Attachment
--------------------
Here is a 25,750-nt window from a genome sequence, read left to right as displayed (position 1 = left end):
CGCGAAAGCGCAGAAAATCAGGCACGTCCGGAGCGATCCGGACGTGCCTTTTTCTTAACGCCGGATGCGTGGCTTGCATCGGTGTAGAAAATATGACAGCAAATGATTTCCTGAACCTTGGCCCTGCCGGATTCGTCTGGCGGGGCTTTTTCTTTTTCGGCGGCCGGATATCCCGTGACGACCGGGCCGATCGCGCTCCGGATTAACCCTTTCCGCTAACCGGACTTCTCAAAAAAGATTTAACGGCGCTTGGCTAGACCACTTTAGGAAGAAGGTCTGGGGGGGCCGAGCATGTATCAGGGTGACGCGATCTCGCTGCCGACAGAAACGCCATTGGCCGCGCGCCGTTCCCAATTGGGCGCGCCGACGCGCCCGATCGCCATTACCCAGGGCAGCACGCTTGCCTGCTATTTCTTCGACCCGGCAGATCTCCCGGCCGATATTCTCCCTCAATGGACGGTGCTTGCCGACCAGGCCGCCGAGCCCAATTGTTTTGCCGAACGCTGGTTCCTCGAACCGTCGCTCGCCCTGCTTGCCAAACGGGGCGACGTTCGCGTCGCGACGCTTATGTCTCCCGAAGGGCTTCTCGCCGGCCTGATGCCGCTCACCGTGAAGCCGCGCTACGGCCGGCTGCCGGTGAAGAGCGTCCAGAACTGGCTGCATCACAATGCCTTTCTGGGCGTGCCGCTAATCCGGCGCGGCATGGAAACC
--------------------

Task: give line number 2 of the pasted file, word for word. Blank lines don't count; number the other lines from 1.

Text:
CGCGAAAGCGCAGAAAATCAGGCACGTCCGGAGCGATCCGGACGTGCCTTTTTCTTAACGCCGGATGCGTGGCTTGCATCGGTGTAGAAAATATGACAGCAAATGATTTCCTGAACCTTGGCCCTGCCGGATTCGTCTGGCGGGGCTTTTTCTTTTTCGGCGGCCGGATATCCCGTGACGACCGGGCCGATCGCGCTCCGGATTAACCCTTTCCGCTAACCGGACTTCTCAAAAAAGATTTAACGGCGCTTGGCTAGACCACTTTAGGAAGAAGGTCTGGGGGGGCCGAGCATGTATCAGGGTGACGCGATCTCGCTGCCGACAGAAACGCCATTGGCCGCGCGCCGTTCCCAATTGGGCGCGCCGACGCGCCCGATCGCCATTACCCAGGGCAGCACGCTTGCCTGCTATTTCTTCGACCCGGCAGATCTCCCGGCCGATATTCTCCCTCAATGGACGGTGCTTGCCGACCAGGCCGCCGAGCCCAATTGTTTTGCCGAACGCTGGTTCCTCGAACCGTCGCTCGCCCTGCTTGCCAAACGGGGCGACGTTCGCGTCGCGACGCTTATGTCTCCCGAAGGGCTTCTCGCCGGCCTGATGCCGCTCACCGTGAAGCCGCGCTACGGCCGGCTGCCGGTGAAGAGCGTCCAGAACTGGCTGCATCACAATGCCTTTCTGGGCGTGCCGCTAATCCGGCGCGGCATGGAAACC